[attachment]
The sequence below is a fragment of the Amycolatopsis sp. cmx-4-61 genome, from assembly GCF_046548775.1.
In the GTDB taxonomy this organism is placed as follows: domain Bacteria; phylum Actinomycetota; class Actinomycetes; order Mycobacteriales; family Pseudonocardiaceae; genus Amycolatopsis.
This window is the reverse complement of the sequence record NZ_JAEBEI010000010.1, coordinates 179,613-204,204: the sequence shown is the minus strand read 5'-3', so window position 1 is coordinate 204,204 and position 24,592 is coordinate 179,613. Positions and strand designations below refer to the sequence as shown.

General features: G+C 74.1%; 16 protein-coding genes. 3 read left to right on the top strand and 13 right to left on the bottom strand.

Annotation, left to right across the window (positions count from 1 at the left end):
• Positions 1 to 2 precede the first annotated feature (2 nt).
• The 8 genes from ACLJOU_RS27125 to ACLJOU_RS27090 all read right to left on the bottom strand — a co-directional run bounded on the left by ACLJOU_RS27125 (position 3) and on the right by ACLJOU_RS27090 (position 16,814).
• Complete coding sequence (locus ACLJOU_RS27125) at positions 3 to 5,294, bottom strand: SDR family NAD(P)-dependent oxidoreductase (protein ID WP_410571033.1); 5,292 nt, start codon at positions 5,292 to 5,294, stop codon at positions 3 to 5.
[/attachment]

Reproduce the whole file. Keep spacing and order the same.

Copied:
The sequence below is a fragment of the Amycolatopsis sp. cmx-4-61 genome, from assembly GCF_046548775.1.
In the GTDB taxonomy this organism is placed as follows: domain Bacteria; phylum Actinomycetota; class Actinomycetes; order Mycobacteriales; family Pseudonocardiaceae; genus Amycolatopsis.
This window is the reverse complement of the sequence record NZ_JAEBEI010000010.1, coordinates 179,613-204,204: the sequence shown is the minus strand read 5'-3', so window position 1 is coordinate 204,204 and position 24,592 is coordinate 179,613. Positions and strand designations below refer to the sequence as shown.

General features: G+C 74.1%; 16 protein-coding genes. 3 read left to right on the top strand and 13 right to left on the bottom strand.

Annotation, left to right across the window (positions count from 1 at the left end):
• Positions 1 to 2 precede the first annotated feature (2 nt).
• The 8 genes from ACLJOU_RS27125 to ACLJOU_RS27090 all read right to left on the bottom strand — a co-directional run bounded on the left by ACLJOU_RS27125 (position 3) and on the right by ACLJOU_RS27090 (position 16,814).
• Complete coding sequence (locus ACLJOU_RS27125) at positions 3 to 5,294, bottom strand: SDR family NAD(P)-dependent oxidoreductase (protein ID WP_410571033.1); 5,292 nt, start codon at positions 5,292 to 5,294, stop codon at positions 3 to 5.